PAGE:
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By Joseph Marks
Sept. 30 — Qualcomm Inc.’s rumored acquisition of NXP Semiconductor NV signals a move away from the patent licensing model that has helped make Qualcomm a giant of the smartphone world and a major advocate for strong patent protections in Washington.
The move comes as declining smartphone prices are challenging Qualcomm’s revenue from both licensing and chip sales, and as the company is facing lower royalty rates in numerous jurisdictions.
Standards-setting bodies have deemed Qualcomm’s patented innovations vital components of most smartphones, allowing the company to capture royalties even on smartphones that don’t use its chips.
The average price of a smartphone is projected to drop about 4.6 percent, per year, through 2019, however, according to a 2015 study by IDC Research Inc. Those lower prices will mean lower royalties for Qualcomm.
The company is also facing increased challenges from competitors such as Intel Corp., Samsung Electronics Co. Ltd. and Huawei Technologies Co. Ltd. And Qualcomm's licensing model has faced administrative reviews in China, where Qualcomm agreed to reduce some royalty rates last year, and in South Korea.
“Combine those factors and Qualcomm wants to get away from the handset business,” Bloomberg Intelligence Senior Industry Analyst Anand Srinavasan said.
The Dutch firm NXP produces computer chips for a broad range of sectors, including smartphones and other consumer technology. The company acquired Freescale Semiconductor Ltd. for $12 billion late last year, aiding its position in the market for chip technology that undergirds connected cars.
The auto sector won’t offer such an attractive model for licensing royalties, but it will insulate Qualcomm from falling licensing revenues in smartphone chips, Srinavasan said.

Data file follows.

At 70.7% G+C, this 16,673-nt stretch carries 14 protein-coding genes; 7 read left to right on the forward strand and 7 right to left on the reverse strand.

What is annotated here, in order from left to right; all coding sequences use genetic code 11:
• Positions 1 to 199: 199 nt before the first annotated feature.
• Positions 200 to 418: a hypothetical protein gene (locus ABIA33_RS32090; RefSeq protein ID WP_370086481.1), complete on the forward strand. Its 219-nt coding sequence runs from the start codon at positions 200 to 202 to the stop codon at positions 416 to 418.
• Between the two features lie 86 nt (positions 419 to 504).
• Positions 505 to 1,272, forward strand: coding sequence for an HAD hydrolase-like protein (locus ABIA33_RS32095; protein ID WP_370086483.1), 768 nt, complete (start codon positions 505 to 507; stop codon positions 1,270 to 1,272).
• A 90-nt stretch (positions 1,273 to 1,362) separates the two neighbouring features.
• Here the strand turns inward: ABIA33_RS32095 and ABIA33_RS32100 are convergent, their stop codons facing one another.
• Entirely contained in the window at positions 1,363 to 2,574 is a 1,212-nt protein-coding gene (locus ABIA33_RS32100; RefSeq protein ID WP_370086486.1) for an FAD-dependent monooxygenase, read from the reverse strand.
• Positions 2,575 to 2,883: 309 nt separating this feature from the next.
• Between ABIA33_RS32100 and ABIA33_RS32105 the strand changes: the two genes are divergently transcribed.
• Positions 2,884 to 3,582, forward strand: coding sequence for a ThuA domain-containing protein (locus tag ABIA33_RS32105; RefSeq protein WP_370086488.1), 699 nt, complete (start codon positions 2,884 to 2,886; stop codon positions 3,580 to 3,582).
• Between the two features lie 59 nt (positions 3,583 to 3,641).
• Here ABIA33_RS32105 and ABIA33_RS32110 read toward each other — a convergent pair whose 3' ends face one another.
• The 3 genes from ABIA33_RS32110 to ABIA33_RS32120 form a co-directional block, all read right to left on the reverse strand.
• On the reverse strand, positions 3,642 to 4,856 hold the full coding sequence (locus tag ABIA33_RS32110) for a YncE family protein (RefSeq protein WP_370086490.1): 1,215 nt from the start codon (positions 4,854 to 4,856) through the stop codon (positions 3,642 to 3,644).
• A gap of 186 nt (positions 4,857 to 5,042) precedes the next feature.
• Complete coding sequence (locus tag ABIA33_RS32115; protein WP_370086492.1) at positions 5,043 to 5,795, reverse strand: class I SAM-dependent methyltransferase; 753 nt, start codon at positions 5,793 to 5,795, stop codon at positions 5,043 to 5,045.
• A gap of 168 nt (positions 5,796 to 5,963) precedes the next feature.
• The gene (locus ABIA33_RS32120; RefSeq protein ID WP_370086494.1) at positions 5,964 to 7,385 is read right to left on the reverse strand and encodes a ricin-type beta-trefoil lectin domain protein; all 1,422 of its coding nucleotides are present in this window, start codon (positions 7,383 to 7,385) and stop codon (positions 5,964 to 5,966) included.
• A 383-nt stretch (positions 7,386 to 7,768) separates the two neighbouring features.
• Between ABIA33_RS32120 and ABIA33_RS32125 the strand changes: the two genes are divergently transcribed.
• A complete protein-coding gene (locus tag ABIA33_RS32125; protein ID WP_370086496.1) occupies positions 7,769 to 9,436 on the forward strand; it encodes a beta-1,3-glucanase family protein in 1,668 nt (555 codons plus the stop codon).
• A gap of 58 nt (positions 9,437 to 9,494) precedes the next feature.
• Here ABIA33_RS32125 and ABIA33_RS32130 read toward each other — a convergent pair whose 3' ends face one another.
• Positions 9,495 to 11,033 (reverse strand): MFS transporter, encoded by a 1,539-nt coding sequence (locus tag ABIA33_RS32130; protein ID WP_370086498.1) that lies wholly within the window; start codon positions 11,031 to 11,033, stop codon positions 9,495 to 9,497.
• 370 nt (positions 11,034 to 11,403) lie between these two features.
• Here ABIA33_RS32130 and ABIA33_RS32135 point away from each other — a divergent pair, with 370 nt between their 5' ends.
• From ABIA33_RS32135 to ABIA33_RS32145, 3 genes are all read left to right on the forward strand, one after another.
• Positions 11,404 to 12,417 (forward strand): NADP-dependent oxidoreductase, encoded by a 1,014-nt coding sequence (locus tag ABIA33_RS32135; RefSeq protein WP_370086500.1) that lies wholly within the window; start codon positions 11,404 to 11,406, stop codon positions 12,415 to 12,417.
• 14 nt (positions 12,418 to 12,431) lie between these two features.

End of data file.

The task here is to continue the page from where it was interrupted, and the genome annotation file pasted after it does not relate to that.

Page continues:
An analysis by Srinavasan and Bloomberg Intelligence Associate Eshani Gupte suggested the Qualcomm-NXP deal may close at around $40 billion, if it goes through.
Qualcomm’s licensing division currently accounts for roughly 31 percent of the company’s revenue, according to its latest annual filing with the Securities and Exchange Commission. Wireless communications account for 92 percent of Qualcomm sales, according to the Bloomberg Intelligence analysis.
The Wall Street Journal first reported Qualcomm and NXP were in talks about a possible acquisition Sept. 29. Neither company has confirmed the talks.
A Qualcomm spokesperson declined to comment, saying that “as a matter of corporate policy, Qualcomm does not comment on rumors or speculation.” NXP did not respond to a Bloomberg BNA request for comment on the deal.
Qualcomm holds over 100,000 granted patents and patent applications worldwide, according to a 2015 press release.
The company fiercely defends strong patent protections, including by helping to fund The Innovation Alliance, an industry group that lobbied strongly against patent reform bills this Congress. Qualcomm itself spent roughly $988,000 lobbying on intellectual property issues during the past year, according to Bloomberg Government data.
NXP has a global portfolio of roughly 9,000 patent families, according to the Dutch company’s most recent annual report. NXP defines a patent family as a collection of patents and patent applications originating from the same invention.
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